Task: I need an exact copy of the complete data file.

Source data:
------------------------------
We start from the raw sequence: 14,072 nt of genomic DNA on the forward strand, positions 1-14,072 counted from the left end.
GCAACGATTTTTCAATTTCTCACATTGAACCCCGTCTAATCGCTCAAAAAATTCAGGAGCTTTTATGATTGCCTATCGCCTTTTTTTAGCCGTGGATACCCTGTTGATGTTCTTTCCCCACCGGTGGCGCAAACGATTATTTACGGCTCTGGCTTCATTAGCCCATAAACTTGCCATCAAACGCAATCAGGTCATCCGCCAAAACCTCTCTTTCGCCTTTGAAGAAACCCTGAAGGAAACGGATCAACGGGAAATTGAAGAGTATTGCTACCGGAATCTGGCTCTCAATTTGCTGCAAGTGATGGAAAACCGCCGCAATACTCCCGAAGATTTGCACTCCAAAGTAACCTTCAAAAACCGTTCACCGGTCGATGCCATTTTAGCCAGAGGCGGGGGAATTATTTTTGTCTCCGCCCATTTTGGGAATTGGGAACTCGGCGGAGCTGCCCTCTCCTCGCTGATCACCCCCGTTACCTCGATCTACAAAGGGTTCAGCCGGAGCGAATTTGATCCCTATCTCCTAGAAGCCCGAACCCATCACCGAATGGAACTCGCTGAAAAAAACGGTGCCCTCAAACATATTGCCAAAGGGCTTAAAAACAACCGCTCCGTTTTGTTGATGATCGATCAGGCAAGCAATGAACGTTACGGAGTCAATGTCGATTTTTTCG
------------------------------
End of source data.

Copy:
We start from the raw sequence: 14,072 nt of genomic DNA on the forward strand, positions 1-14,072 counted from the left end.
GCAACGATTTTTCAATTTCTCACATTGAACCCCGTCTAATCGCTCAAAAAATTCAGGAGCTTTTATGATTGCCTATCGCCTTTTTTTAGCCGTGGATACCCTGTTGATGTTCTTTCCCCACCGGTGGCGCAAACGATTATTTACGGCTCTGGCTTCATTAGCCCATAAACTTGCCATCAAACGCAATCAGGTCATCCGCCAAAACCTCTCTTTCGCCTTTGAAGAAACCCTGAAGGAAACGGATCAACGGGAAATTGAAGAGTATTGCTACCGGAATCTGGCTCTCAATTTGCTGCAAGTGATGGAAAACCGCCGCAATACTCCCGAAGATTTGCACTCCAAAGTAACCTTCAAAAACCGTTCACCGGTCGATGCCATTTTAGCCAGAGGCGGGGGAATTATTTTTGTCTCCGCCCATTTTGGGAATTGGGAACTCGGCGGAGCTGCCCTCTCCTCGCTGATCACCCCCGTTACCTCGATCTACAAAGGGTTCAGCCGGAGCGAATTTGATCCCTATCTCCTAGAAGCCCGAACCCATCACCGAATGGAACTCGCTGAAAAAAACGGTGCCCTCAAACATATTGCCAAAGGGCTTAAAAACAACCGCTCCGTTTTGTTGATGATCGATCAGGCAAGCAATGAACGTTACGGAGTCAATGTCGATTTTTTCG